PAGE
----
LindaAthena is right.
There should be old functions support for a long period of time.
I think you missed my point. How long to keep old functions around is a balancing act. Furthermore, you can't compare how long MS supports something that you and millions of people pay money to for years of support versus "how long" an open-source project is obligated to provide long-term support (at the expense of new features or compatibility w/new OS's or new OS features).
One of the "features" (good and bad) about open source is that not as many dollars need to be spent on support since no one is paying for the product. In watching people work on the linux distro I use, I see them going for running a 'trusted OS' that could be used by vendors to allow you to rent movies or games and be safe from piracy or having to pay for previous software compatibility. Sorta like 'Steam' requires you to 'reboot' there program (closing any game or forums you are in to switch to their 'secure mode'. At the same time, Intel is developing ways of automatically controlling what programs run on a secure boot, so you could only run the software your computer vendor 'rents' to you.
You'll technically 'own' your PC, but MS has plans to require Windows & Microsoft certified HW to only allow 'secure boot', perhaps as early, sometime in the lifetime of Windows-10. In Windows-8 they only require(d) secure boot from manufacturers using non-Intel chip, like mips or PowerPC. Essentially those things are 'consoles' that you have paid PC prices for. Yuck! Even though many have complained about the direction open-software is taking -- those in control of the software say it is a "do-ocracy" -- those who "do" get to make the decisions.
However, theoretically, it is _open source_, so you can always step up and do it your way. But not every one has the time or ability to redo every program that they use or want to change. My distro shipped over 70,000 software packages in their latest release (13.2) If I 'only' needed to change .1% of programs to meet my "needs" (wants), that's still 70 programs I need to learn and change -- ouch!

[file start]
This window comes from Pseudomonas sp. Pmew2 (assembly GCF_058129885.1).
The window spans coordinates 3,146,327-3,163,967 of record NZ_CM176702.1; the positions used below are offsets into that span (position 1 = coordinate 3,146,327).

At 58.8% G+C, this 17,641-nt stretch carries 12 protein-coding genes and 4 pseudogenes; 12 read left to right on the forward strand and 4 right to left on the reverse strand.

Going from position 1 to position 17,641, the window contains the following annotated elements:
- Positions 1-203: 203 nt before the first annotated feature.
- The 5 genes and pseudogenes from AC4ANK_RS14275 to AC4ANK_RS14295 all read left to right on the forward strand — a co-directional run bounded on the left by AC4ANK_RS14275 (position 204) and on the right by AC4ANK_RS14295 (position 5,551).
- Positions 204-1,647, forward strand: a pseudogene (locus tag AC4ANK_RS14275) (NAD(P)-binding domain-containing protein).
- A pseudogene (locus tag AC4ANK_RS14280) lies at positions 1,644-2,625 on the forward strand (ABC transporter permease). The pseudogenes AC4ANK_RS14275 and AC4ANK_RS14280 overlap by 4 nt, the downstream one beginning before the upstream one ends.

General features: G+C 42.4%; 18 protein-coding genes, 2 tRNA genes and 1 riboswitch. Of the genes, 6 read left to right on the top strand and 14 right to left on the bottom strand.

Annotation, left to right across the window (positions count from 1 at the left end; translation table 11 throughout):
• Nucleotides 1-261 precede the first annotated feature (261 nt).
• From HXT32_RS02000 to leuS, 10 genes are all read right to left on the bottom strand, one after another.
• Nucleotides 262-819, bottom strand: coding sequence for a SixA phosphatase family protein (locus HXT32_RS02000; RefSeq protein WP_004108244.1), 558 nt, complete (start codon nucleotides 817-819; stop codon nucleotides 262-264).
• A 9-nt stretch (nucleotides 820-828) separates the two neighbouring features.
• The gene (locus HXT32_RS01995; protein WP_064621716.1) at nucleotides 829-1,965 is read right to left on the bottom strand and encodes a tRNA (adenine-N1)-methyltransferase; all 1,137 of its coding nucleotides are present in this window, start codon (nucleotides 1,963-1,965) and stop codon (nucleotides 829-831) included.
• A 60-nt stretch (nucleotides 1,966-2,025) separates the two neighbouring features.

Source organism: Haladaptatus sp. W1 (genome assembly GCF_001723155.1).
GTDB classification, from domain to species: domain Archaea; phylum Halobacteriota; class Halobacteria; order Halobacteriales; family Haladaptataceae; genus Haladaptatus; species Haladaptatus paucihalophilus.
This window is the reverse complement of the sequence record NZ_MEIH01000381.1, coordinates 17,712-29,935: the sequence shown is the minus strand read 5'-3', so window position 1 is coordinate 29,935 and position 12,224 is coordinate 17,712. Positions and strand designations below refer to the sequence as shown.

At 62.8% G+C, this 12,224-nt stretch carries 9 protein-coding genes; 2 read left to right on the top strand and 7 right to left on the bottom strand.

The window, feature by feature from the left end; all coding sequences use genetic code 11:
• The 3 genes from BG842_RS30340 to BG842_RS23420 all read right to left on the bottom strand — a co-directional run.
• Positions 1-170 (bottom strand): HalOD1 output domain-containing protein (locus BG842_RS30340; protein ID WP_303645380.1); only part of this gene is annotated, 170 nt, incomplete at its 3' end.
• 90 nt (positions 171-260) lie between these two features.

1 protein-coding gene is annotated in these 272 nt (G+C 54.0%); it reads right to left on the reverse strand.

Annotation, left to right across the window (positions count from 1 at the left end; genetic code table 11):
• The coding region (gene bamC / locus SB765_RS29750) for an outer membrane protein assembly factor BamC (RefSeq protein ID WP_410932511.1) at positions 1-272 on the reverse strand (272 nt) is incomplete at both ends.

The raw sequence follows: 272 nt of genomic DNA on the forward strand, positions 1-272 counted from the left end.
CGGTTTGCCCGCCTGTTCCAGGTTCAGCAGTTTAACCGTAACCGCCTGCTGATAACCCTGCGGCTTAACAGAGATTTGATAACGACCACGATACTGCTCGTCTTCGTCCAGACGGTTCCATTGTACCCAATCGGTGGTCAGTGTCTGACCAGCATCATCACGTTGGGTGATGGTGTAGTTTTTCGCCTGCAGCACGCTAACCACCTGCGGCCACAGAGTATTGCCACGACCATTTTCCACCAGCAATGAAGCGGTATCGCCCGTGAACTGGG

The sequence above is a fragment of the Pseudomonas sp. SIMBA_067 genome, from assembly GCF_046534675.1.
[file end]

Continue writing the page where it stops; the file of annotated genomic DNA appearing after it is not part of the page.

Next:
But the option IS still available, and I do patch and rebuild many programs I use on linux. You too can patch programs (or learn how), or pay someone else to do it if you really don't have the time to do it yourself.
I still don't know why wj32 want no plugin developers & new plugins.
wj32 has never said they don't want plugin developers -- if that was the case why would they have provided a plugin interface in the first place?
If you compare ph with other open source which support 3rd party plugins, all have many plugins & plugin developers except ph.
...like linux? yes, they have lots of developers --- but Linus's policy on the internal API of linux is that it is subject to change at ANY time -- and he has changed it and forced everyone to jump.
You also have to compare apples to apples -- what other system-introspection software is out there in ANY product that has as many features as PH? The only other two projects that might be considered for OS introspection might
be sysinternals process explorer or Microsoft's Task Manager -- NEITHER of them, AFAIK, support plugins, because as the OS evolves, they may have to evolve way too much to keep compatibility with previous plugins.
However, it seems like you are offering a solution:
I think you can add those missing functions in 2.36
& Resolve this issue immediately
Or provide a dll which loads before 3rd party plugins load to use older plugins.
It sounds like you are volunteering to add the missing function and/or provide a dll to solve the problem that wj could test and include -- problem solved.
I certainly am impressed that you are willing to step up and put your efforts on the line to keep the functions you _need
Hey, while you are in there working on the code -- ALL of the measurements displayed are in *absolute* numbers -- amount of memory allocations/s or amount of MB of data (I/O) per second, etc. All of them *except* cpu, which is displayed as cpu time used on the system, then divided by the # of cpu's, then divided by the # of cpu cycles (which vary) or divided by absolute time. But since cpu seconds have already been divided by the # of "similar-x86-64" processors in the machine, cpu time is already divided by some arbitrary number that prevents obvious machine-to-machine performance metrics and hides the nature of programs -- specifically whether they are single threaded or efficient.
For example, if a file transfer program only spends 5% of the cpu when running with 25 different filestreams -- that sounds rather efficient.
Because of that efficiency you think you want to try it on an old machine you want to dedicate to serving files. But when you try it, the machine locks up. Your old single-core machine can't begin to match the speed of 1 of the test machine's 20 cores (2 sockets, 10 cores each).
To make matters worse, the disks on the test machine only showed the disks as 3-5% busy -- lots of spare I/O... but again, if you display I/O as a percent of of time spent waiting for I/O, it would hide a 24 disk RAID10 (w/12 stripes) that can easily do 1.2GB/s for large reads and writes ... compared to that old machine you thought you would try to use as a server that only has a 1 disk (on RAID).
Anytime you divide your final figure by the # of HW service units you end up with a figure of dubious worth, no?
Well, on 2nd thought, never mind, maybe I'll get to doing that myself some day (unlikely given the other projects on my plate, but pigs might fly!
Cheers and waiting to see what your new DLL is going to do... Sorry, this post is so long -- I didn't really have the time to make it shorter... ;-(